Psalm 49:7-8 No one can redeem the life of another or give to God a ransom for them 8 the ransom for a life is costly, no payment is ever enough.
Rom 6:23aFor the wages of sin is death…
Now that is the bad news.  An some of you have heard this before… in fact some of you might have just glazed over as I began talking about this.  Please stop for just a moment.  Slow down.  Don’t run ahead, or you will miss the beauty of this prayer.   Jesus is teaching His disciples to confess their sins.  He is reminding them “daily” they are to do this.  You can’t ask for daily bread in the sentence before and then skip over the next part.  This is everyone of our conditions.  Let me tell you a little secret…. I am a sinner!  What???? no way!  Your the pastor.  You can’t sin.
Look at the second word in that sentence.   Forgive our debts  Who do theses debts belong to?  Please don’t deceive yourself and think you have arrived.  Please don’t buy into the lie that the enemy wants you to believe.  I don’t need to ask for forgiveness today.  I John 1:8 says… If we claim to be without sin, we deceive ourselves and the truth is not in us.
When Jesus called us to pray Forgive our Debts He is directing us to take a position where we can receive from God a blessing.  That is called Humility.
James 4:6 says God resists the proud but gives Grace to the humble.  This is where we not only declare our dependence on God, for our physical needs but also the deepest need in our lives.  The payment of a debt we cannot pay.
Do you want God’s grace in your life each day? Here is how you get it.  We start with this daily prayer.   So what does God’s grace look like?
 
What does He do with our debts?
 
Titus 3:4-7 4 But when the kindness and love of God our Savior appeared, 5 he saved us, not because of righteous things we had done, but because of his mercy. He saved us through the washing of rebirth and renewal by the Holy Spirit, 6 whom he poured out on us generously through Jesus Christ our Savior, 7 so that, having been justified by his grace, we might become heirs having the hope of eternal life.
Rom 6:23  For the wages of sin is death… but the gift of God is eternal life in Christ Jesus our Lord.
Ephesians 2:8-9  For it is by grace you have been saved through faith, and this not from yourselves; it is the gift of God, 9 not by works, so that no one can boast.
Col 2:13-15  13 When you were dead in your sins and in the uncircumcision of your flesh, God made you alive with Christ. He forgave us all our sins,14 having canceled the charge of our legal indebtedness, which stood against us and condemned us; he has taken it away, nailing it to the cross. 15 And having disarmed the powers and authorities, he made a public spectacle of them, triumphing over them by the cross.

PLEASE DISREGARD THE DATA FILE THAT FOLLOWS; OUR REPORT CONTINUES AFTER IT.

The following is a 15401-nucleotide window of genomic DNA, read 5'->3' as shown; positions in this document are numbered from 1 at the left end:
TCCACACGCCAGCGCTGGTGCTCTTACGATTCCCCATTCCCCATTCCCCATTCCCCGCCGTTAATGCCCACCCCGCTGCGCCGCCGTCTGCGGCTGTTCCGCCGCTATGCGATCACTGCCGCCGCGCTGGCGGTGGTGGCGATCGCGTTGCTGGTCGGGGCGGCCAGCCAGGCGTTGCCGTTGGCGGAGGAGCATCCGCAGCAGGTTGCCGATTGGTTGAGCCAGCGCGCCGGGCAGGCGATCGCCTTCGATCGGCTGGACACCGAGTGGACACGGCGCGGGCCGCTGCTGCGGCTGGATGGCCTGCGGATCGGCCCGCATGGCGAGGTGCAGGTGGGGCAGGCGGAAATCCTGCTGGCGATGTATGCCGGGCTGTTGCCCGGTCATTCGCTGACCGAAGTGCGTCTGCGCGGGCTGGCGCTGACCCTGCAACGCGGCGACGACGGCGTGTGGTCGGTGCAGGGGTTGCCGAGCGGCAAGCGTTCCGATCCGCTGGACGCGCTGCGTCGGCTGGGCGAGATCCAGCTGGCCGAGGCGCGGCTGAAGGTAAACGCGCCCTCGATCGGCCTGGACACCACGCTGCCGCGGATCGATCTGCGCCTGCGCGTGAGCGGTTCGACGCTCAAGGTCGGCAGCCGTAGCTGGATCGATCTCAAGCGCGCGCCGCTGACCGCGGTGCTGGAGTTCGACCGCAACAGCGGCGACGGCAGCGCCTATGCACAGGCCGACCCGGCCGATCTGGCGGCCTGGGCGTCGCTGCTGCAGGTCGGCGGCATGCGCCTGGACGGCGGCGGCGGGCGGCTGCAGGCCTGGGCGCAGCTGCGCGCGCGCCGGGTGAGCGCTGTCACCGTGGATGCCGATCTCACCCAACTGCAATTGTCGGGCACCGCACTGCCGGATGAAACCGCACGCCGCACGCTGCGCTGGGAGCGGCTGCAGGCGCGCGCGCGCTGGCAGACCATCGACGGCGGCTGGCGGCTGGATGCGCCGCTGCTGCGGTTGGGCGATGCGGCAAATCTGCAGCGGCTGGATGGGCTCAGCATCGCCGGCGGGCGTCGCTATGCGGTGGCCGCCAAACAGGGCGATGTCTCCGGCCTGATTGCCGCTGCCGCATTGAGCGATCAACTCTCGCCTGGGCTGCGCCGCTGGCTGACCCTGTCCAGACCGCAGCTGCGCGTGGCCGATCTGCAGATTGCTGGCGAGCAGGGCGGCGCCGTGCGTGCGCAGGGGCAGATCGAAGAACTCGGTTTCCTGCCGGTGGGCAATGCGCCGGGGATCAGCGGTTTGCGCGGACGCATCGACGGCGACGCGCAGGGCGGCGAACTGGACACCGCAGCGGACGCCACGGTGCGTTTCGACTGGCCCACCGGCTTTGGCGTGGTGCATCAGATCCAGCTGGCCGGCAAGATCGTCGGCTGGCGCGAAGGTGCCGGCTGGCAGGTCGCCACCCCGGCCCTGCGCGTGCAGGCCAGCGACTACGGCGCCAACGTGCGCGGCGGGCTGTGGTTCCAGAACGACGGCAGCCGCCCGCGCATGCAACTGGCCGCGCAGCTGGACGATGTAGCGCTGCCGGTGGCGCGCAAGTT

2 Corinthians 3:5  Not that we are competent in ourselves to claim anything for ourselves, but our competence comes from God.
1 John 1:9  If we confess our sins, he is faithful and just and will forgive us our sins and purify us from all unrighteousness.
Isaiah 43:25 “I, even I, am he who blots out your transgressions, for my own sake, and remembers your sins no more.
Isaiah 1:18 “Come now, let us settle the matter,” says the LORD. “Though your sins are like scarlet, they shall be as white as snow; though they are red as crimson, they shall be like wool.
Ephesians 1:7  In him we have redemption through his blood, the forgiveness of sins, in accordance with the riches of God’s grace
Imputation
1 Peter 2:24 “He himself bore our sins” in his body on the cross, so that we might die to sins and live for righteousness; “by his wounds you have been healed.”
What is our response to His forgiveness?
Forgiving others is essential to receive forgiveness.
A few important things to note:
  • This is the disciples prayer… it is not talking about salvation… it is talking about relationship
  • God’s action always precedes our response.
  • God never asks us to do something that He does not model and empower us to do.
  • while God’s forgiveness of us is not conditional,  our receptivity of God’s forgiveness and Grace will hinder our relationship with Him.
Matthew 6:14-15  14 For if you forgive other people when they sin against you, your heavenly Father will also forgive you. 15 But if you do not forgive others their sins, your Father will not forgive your sins.
2 Corinthians 5:17-21  Therefore, if anyone is in Christ, the new creation has come: The old has gone, the new is here! 18 All this is from God, who reconciled us to himself through Christ and gave us the ministry of reconciliation: 19 that God was reconciling the world to himself in Christ, not counting people’s sins against them. And he has committed to us the message of reconciliation. 20 We are therefore Christ’s ambassadors, as though God were making his appeal through us. We implore you on Christ’s behalf: Be reconciled to God. 21 God made him who had no sin to be sin for us, so that in him we might become the righteousness of God.
In other words, “Forgive us our debts as we forgive our debtors” does not mean that we are lost if the old unforgiving spirit raises its head just once. It means: No one who cherishes a grudge against someone dare approach God in search of mercy. God treats us in accordance with the belief of our heart: if we believe it is good and beautiful to harbor resentments and tabulate wrongs done against us, then God will recognize that our plea for forgiveness is sheer hypocrisy—for we will be asking him to do what we believe to be bad. It is a dreadful thing to try to make God your patsy by asking him to act in a way that you, as your action shows, esteem very lowly.  John Piper